Findings

The analysis indicates that production outsourcing tends to shift costs among cost of goods sold (COGS) categories, but does not consistently reduce them as measured by overall COGS. The effects of production outsourcing on both the cost of labor and the cost of materials are strong, tending to decrease labor, and increase materials. Additionally, this study shows that a high level of supplier integration has a notable moderating influence on overall COGS, but that process strategies do not. Finally, this analysis indicates that IT expenditures were not influential as a moderator variable when outsourcing, but did have a marked influence on overall COGS, as well as on labor and materials costs.

Originality/value

This research investigates the effects of outsourcing on the components of COGS, a level of analysis that is typically not looked at relative to outsourcing. This research also provides methodological contributions with the development of a nested random effects structural model for use with a secondary data source.

Details

Journal of Manufacturing Technology Management, vol. 25 no. 6
Type: Research Article
ISSN: 1741-038X

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Article
Publication date: 15 August 2008

Mary J. Meixell and Mario Norbis

The purpose of this paper is to categorize transportation choice research (mode choice and carrier selection) leading to insight on themes in the literature and directions…

Abstract

Purpose

The purpose of this paper is to categorize transportation choice research (mode choice and carrier selection) leading to insight on themes in the literature and directions for future research

Design/methodology/approach

The proposed transportation choice research categorization framework is based on a comprehensive literature review of the peer‐reviewed journal papers published over the past 20 years, supplemented with a review of practitioner articles to identify current challenges in the logistics field. The academic papers are analyzed in terms of research purpose/question, methodology, findings, and challenges addressed.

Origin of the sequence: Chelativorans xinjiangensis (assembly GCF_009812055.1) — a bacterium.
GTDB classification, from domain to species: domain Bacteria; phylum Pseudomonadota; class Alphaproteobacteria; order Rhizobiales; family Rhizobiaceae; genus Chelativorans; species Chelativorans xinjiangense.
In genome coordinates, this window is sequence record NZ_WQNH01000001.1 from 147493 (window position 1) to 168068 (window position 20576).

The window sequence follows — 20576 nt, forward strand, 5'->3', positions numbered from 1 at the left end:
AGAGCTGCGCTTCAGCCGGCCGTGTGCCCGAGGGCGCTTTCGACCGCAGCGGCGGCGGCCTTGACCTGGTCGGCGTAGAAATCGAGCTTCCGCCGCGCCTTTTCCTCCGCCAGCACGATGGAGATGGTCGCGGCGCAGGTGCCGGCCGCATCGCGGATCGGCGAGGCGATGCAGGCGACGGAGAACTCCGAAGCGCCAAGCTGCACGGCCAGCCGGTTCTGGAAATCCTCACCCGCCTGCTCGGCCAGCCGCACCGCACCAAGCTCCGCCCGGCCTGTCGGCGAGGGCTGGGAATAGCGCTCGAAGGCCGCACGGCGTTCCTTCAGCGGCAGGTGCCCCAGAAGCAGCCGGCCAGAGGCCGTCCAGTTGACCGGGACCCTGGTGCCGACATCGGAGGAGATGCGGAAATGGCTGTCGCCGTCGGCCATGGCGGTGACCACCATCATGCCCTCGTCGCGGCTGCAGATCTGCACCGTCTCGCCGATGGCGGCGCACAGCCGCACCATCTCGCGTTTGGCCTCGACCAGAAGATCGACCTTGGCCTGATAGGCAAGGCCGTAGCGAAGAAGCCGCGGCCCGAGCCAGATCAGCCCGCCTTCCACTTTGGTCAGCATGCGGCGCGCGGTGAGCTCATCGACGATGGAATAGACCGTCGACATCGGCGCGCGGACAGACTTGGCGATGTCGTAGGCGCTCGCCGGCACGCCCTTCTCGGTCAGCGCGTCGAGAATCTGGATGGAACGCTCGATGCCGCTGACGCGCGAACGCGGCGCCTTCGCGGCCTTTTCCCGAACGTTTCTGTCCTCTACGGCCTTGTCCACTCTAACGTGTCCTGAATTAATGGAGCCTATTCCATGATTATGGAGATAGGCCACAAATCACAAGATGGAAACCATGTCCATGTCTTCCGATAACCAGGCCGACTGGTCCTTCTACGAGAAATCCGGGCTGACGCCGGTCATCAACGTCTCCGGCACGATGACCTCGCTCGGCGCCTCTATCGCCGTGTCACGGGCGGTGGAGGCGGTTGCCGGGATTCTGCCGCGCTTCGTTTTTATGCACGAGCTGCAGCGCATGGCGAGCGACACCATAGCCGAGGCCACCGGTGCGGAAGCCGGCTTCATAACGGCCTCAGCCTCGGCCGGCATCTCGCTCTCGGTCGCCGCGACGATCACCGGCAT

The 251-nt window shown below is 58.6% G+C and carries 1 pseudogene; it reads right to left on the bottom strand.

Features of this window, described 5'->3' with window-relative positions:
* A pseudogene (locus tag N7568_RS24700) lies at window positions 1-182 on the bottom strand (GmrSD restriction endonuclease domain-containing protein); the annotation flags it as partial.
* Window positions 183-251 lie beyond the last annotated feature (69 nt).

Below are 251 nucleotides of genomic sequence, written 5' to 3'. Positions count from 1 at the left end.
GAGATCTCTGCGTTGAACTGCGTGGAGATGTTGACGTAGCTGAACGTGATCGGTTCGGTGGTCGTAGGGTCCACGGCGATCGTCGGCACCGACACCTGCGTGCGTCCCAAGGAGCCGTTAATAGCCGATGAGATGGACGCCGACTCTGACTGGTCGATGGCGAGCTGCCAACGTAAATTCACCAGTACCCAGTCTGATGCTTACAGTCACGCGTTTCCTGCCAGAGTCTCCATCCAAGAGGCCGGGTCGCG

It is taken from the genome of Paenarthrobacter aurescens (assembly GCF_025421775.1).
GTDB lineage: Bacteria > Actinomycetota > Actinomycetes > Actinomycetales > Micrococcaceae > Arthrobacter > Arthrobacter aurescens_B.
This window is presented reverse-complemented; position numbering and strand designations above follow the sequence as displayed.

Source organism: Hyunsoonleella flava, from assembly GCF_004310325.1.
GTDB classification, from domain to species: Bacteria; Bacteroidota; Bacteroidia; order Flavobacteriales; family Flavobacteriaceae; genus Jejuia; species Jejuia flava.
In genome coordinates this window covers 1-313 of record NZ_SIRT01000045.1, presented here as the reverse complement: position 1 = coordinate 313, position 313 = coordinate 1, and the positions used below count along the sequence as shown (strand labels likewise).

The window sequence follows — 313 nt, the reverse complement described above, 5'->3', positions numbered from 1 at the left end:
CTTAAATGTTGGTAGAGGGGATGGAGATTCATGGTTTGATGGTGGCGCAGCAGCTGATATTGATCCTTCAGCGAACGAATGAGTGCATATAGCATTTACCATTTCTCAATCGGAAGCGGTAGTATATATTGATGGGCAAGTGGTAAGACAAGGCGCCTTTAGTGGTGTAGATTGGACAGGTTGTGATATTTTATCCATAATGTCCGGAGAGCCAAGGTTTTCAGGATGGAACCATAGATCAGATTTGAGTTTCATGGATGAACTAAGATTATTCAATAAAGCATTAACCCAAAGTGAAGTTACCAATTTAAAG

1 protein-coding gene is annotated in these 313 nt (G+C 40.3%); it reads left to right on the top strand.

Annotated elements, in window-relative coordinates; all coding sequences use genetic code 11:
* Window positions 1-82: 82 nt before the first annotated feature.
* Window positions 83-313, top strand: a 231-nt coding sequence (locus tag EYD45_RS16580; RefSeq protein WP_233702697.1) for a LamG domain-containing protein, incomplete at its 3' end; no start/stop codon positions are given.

Findings

The review reveals that several important themes are under‐represented in the transportation choice literature: environmental and energy use concerns; security in the supply chain; supply chain integration; international growth; and the role of the internet and emerging information technologies. This review also found that simulation, case study, and interview methodologies are under‐represented, and that normative modeling research is only lightly represented in this research.

Originality/value

The contributions of this research are three‐fold: the development of a classification scheme for transportation choice research, a structured review that provides a guide to earlier research on the subject of transportation choice, and the identification of research issues for future investigation.

Details

The International Journal of Logistics Management, vol. 19 no. 2
Type: Research Article
ISSN: 0957-4093

Keywords

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Article
Publication date: 20 March 2007

Thomas Kelepouris, Katerina Pramatari and Georgios Doukidis

This paper aims to study the main requirements of traceability and examine how the technology of radio frequency identification (RFID) technology can address these…

Abstract

Purpose

This paper aims to study the main requirements of traceability and examine how the technology of radio frequency identification (RFID) technology can address these requirements. It further seeks to outline both an information data model and a system architecture that will make traceability feasible and easily deployable across a supply chain.

Design/methodology/approach

The design research approach is followed, associating traceability requirements to a proposed system design.

Findings

The technological approach used has great implications in relation to the cost associated with a traceability system and the ease of its deployment.

Research limitations/implications

Validation of the proposed information data model and system architecture is required through practical deployment in different settings.

Practical implications

The paper provides practitioners with insight on how RFID technology can meet traceability requirements and what technological approach is more appropriate.

Originality/value

Food quality has become an important issue in the last decade. However, achieving end‐to‐end traceability across the supply chain is currently quite a challenge from a technical, a co‐ordination and a cost perspective. The paper contributes by suggesting a specific technological approach, exploiting the new possibilities provided by RFID technology, to address these issues.

Details

Industrial Management & Data Systems, vol. 107 no. 2
Type: Research Article
ISSN: 0263-5577

Keywords